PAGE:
My research aims to translate progress in the speech and music sciences into improved diagnostics and treatments for affective and social dimensions of mental health, including disorders of mood, anxiety, and sociality. See and

My doctoral research in Neurobiology at Duke University School of Medicine focused on the biology of emotional expression in speech and music. My postdoctoral work at the University of Vienna focused on bioacoustics, interpersonal synchrony, and social bonding. I have completed certificate courses in Cognitive Neuroscience and Translational Medicine, as well as undergraduate degrees in Biological Psychology and Neurophilosophy.

I have authored 40 scientific articles in top journals including Science, PNAS, Molecular Psychiatry, Translational Psychiatry, PLoS Biology, Trends in Cognitive Science, and Physics of Life Reviews. My work has been supported by grants from the National Institutes of Health, the Austrian Science Foundation, the Faculty of Life Sciences at the University of Vienna, and the Wu Tsai Neuroscience Institute at Stanford University.

Academic Appointments

All Publications

  • Biological principles for music and mental health. Translational psychiatry Bowling, D. L. 2023; 13 (1): 374


    Efforts to integrate music into healthcare systems and wellness practices are accelerating but the biological foundations supporting these initiatives remain underappreciated. As a result, music-based interventions are often sidelined in medicine. Here, I bring together advances in music research from neuroscience, psychology, and psychiatry to bridge music's specific foundations in human biology with its specific therapeutic applications. The framework I propose organizes the neurophysiological effects of music around four core elements of human musicality: tonality, rhythm, reward, and sociality. For each, I review key concepts, biological bases, and evidence of clinical benefits. Within this framework, I outline a strategy to increase music's impact on health based on standardizing treatments and their alignment with individual differences in responsivity to these musical elements. I propose that an integrated biological understanding of human musicality-describing each element's functional origins, development, phylogeny, and neural bases-is critical to advancing rational applications of music in mental health and wellness.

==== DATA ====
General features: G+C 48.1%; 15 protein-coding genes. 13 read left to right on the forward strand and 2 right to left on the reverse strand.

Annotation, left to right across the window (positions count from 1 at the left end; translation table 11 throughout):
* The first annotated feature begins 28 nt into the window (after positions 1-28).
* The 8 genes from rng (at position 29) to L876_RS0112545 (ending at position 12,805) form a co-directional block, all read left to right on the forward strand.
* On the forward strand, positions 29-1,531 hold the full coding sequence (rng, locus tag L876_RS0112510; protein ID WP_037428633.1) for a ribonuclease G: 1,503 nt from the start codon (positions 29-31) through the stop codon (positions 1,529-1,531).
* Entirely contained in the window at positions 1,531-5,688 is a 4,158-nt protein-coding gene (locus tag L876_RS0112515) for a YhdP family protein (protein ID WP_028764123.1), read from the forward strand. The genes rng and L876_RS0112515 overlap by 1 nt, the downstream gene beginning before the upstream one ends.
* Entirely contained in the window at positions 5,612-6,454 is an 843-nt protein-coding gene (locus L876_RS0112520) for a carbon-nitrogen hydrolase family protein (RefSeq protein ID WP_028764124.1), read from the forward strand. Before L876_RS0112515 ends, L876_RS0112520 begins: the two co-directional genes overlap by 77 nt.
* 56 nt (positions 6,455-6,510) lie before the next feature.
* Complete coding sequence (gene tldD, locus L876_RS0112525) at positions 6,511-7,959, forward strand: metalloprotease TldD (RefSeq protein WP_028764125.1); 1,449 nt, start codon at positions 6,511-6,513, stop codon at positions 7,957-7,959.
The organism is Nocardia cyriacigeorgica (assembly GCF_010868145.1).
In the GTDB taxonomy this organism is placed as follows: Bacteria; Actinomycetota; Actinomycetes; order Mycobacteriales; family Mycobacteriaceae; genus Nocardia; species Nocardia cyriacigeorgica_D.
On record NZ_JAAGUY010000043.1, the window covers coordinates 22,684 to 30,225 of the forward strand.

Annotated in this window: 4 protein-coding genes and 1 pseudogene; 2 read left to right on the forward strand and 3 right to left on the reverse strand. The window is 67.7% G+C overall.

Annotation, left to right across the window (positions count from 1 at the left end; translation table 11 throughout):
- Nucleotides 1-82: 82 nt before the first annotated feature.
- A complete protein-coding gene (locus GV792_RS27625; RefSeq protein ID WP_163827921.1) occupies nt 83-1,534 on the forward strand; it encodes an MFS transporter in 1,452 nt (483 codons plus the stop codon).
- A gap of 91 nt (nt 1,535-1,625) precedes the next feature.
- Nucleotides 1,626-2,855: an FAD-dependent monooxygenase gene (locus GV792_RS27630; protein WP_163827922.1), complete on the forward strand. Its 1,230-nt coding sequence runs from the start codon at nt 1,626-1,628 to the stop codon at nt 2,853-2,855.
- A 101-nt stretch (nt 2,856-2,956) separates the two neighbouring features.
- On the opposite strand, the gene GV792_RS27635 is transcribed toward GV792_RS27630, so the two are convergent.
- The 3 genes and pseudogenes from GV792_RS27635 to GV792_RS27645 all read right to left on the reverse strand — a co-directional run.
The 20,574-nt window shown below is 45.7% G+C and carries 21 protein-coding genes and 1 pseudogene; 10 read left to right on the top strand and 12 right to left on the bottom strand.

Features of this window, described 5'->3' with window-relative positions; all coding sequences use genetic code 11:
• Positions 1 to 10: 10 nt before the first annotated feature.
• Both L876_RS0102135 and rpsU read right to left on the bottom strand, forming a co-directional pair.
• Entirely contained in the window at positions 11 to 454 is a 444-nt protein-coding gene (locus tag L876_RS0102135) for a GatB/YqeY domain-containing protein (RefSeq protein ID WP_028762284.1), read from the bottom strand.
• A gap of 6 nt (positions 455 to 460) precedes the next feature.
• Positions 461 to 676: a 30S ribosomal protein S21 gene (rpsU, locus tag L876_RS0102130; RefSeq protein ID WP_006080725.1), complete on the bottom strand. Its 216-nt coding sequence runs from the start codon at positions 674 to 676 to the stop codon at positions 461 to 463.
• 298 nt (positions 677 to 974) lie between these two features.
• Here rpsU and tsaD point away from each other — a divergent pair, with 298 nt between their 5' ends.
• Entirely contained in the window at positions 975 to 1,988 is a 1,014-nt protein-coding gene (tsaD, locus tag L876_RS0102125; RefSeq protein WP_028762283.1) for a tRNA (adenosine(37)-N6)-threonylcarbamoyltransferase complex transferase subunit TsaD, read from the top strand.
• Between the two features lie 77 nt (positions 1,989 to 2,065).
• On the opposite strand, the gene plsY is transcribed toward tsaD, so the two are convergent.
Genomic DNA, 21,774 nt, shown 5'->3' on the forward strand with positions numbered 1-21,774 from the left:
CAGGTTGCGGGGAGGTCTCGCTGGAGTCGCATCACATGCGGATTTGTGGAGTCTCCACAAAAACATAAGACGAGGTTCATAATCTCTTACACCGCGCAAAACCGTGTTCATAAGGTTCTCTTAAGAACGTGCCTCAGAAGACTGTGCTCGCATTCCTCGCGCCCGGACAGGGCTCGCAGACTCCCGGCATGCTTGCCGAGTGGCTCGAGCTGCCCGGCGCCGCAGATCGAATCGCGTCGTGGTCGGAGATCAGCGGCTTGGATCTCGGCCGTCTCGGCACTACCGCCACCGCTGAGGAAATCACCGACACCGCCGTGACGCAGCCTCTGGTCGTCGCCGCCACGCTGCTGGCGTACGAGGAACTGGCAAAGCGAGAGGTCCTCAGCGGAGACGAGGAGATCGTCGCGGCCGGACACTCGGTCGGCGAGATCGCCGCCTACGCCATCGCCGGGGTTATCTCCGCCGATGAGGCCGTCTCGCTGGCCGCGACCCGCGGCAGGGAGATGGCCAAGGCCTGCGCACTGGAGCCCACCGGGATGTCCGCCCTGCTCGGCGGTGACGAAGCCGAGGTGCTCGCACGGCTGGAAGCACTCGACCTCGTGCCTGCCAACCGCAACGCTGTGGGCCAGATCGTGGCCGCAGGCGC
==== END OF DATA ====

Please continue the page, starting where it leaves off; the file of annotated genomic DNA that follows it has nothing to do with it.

View details for DOI 10.1038/s41398-023-02671-4

    View details for PubMedID 38049408

    View details for PubMedCentralID 6688399

  • ACOUSTICALLY-DRIVEN PHONEME REMOVAL THAT PRESERVES VOCAL AFFECT CUES. Proceedings of the ... IEEE International Conference on Acoustics, Speech, and Signal Processing. ICASSP (Conference) Noufi, C., Berger, J., Frank, M., Parker, K., Bowling, D. L. 2023; 2023


    In this paper, we propose a method for removing linguistic information from speech for the purpose of isolating paralinguistic indicators of affect. The immediate utility of this method lies in clinical tests of sensitivity to vocal affect that are not confounded by language, which is impaired in a variety of clinical populations. The method is based on simultaneous recordings of speech audio and electroglotto-graphic (EGG) signals. The speech audio signal is used to estimate the average vocal tract filter response and amplitude envelop. The EGG signal supplies a direct correlate of voice source activity that is mostly independent of phonetic articulation. These signals are used to create a third signal designed to capture as much paralinguistic information from the vocal production system as possible-maximizing the retention of bioacoustic cues to affect-while eliminating phonetic cues to verbal meaning. To evaluate the success of this method, we studied the perception of corresponding speech audio and transformed EGG signals in an affect rating experiment with online listeners. The results show a high degree of similarity in the perceived affect of matched signals, indicating that our method is effective.